Nakajima G8N1 Renzan
by Bobby McElroy
Nakajima G8N1 Renzan
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In 1942 the Imperial Japanese Navy had the need for a long range,
land-based four engine bomber. This aircraft would be used to support
the fleet and aid in operations penetrating deeply into allied held
territory in the South Pacific. As the replacement for the G4M series,
the G8N1 was the bomber for this role of long range offensive bombing.
The first prototype was completed in October of 1944, and by the 23rd
of that month the Renzan made her first test flight. Three additional
aircraft were constructed by the end of December of the same year.
However due to constant allied air attacks and a critical shortage of
light alloys the Japanese Navy was forced to cancel the program.
Hasegawa's 1/72 scale Rita is one of their older kits. I appropriated
this kit at a local contest back in 1997. I built it and then put it on
After many years and much modeling research I decided to do some
justice to this kit and try to fix several mistakes I made while
building it the first time. It was fun, and a challenge. I hope you like
the finished project.
The panel lines and rivets were raised, and the model was molded in
the hard green plastic, typical of early Hasegawa kits but it went
together well. All of the parts fitted together and I did not need to
use too much putty or filler. The instructions were precise and well
The transparencies were not of a good quality and needed a bit of
polishing up before masking and painting was done, but in the end they
turned out rather well. The flight deck was lacking in detail so those
of you out there who are excellent scratch builders you guys can have a
field day. Rather than using the decals that came w/ the kit, I chose to
cut stencils and paint on the hinomarus with my airbrush.
The pictures do an excellent job of letting the reader see the outcome
of the canopy. I used masking tape to mask the glass, then placed the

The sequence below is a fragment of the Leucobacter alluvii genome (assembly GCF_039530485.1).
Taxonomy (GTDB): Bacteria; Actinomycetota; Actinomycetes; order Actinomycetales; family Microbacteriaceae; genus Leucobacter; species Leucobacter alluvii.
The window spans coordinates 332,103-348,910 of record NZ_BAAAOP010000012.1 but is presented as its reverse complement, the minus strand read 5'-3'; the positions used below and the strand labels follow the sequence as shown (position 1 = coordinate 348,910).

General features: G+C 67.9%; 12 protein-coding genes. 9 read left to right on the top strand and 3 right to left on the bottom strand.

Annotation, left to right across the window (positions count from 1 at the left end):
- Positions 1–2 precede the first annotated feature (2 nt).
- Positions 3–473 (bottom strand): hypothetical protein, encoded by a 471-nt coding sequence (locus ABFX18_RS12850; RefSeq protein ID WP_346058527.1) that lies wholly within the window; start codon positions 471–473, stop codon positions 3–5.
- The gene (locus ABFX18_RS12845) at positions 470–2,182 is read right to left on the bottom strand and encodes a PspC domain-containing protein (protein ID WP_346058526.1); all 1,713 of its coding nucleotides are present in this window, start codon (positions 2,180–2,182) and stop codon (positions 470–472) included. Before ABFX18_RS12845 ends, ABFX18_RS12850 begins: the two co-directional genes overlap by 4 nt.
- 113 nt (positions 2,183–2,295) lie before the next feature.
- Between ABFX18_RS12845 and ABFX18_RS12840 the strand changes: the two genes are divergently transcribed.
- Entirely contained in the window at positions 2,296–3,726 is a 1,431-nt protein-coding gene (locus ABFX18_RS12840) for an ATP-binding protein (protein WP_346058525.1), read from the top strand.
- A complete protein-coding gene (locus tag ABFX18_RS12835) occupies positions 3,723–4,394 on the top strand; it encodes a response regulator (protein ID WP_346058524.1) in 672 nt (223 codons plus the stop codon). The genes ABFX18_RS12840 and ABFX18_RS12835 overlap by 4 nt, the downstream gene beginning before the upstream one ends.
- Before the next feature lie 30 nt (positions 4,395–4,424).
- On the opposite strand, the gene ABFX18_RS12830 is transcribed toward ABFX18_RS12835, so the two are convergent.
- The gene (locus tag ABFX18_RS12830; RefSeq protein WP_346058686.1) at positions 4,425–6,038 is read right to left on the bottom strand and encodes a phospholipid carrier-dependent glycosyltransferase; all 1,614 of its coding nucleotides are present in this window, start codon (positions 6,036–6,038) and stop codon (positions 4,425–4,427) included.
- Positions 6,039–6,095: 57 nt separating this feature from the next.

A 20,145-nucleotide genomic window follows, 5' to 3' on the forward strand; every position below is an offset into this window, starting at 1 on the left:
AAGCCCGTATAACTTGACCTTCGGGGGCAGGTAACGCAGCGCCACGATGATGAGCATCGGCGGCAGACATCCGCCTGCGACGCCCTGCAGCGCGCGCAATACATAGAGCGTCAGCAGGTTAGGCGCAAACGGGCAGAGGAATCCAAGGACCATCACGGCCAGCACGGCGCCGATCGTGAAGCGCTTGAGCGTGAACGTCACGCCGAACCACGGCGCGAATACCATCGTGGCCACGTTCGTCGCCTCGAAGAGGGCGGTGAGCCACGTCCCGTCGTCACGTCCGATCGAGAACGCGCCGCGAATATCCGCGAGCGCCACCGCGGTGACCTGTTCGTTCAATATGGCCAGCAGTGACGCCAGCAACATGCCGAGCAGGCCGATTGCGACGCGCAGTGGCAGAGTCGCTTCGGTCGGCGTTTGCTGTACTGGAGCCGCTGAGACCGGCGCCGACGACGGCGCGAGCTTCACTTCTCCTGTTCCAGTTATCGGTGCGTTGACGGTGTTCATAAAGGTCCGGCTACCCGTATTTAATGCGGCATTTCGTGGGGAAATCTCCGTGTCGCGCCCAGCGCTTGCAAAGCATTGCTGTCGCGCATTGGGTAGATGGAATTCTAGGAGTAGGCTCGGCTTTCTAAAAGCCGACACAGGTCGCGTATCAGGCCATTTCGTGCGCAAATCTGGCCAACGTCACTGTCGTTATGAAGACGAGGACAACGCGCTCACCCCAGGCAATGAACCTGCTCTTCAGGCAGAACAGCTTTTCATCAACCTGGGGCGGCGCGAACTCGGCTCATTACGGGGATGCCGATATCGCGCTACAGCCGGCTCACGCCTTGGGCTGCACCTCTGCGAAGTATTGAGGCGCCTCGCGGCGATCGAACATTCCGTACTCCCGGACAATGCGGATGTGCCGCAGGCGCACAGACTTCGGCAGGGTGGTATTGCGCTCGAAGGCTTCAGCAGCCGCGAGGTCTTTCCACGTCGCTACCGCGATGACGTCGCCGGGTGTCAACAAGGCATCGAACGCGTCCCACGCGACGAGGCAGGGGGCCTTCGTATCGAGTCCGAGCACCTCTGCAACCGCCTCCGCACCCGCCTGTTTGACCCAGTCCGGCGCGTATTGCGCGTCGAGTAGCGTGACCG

canopy on the model using Elmerís glue. After the glue dried I sprayed
the canopy area w/ a clear coat to help seal the area where the tape
ended. (to keep the edges nice and crisp) Next I sprayed the aircraft
with MM metalizer, and last with the orange. I did not remove the mask
until the model was completed.
To get the canopies clear and shinny I tried a rather harsh approach.
I first tried to polish them with a polishing kit, but I think I
scratched them worse. Next I took toothpaste and my Dremel tool with the
buffing pad and went to work. That was the trick! They turned out pretty
good. After a little soap and water they were ready to mask and spray.
The fuselage was first sprayed with Testors Buffing Metalizer, left to
dry 48 hrs, and then oversprayed with Model Masters flat yellow and a
drop of international orange. I used masking tape to pull up the orange
topcoat from the metalizer for the weathered effect. It worked rather
For the exhaust stains I used burnt umber Acrylic Model Masters
airbrushing in the direction of the exhaust.
This old kit has been through it so I wanted to try some techniques
that were new to me. For the most part they worked. I would like to see
Hasegawa re-release this kit, maybe adding more detailing in the flight
deck. Overall this is a good kit and I had fun doing it and then redoing
it. I guess that is the point then isnít it? Hope you liked the Rita.
Model, Images and Text Copyright © 2002 by
Page Created 27 December, 2002
Last Updated 04 June, 2007
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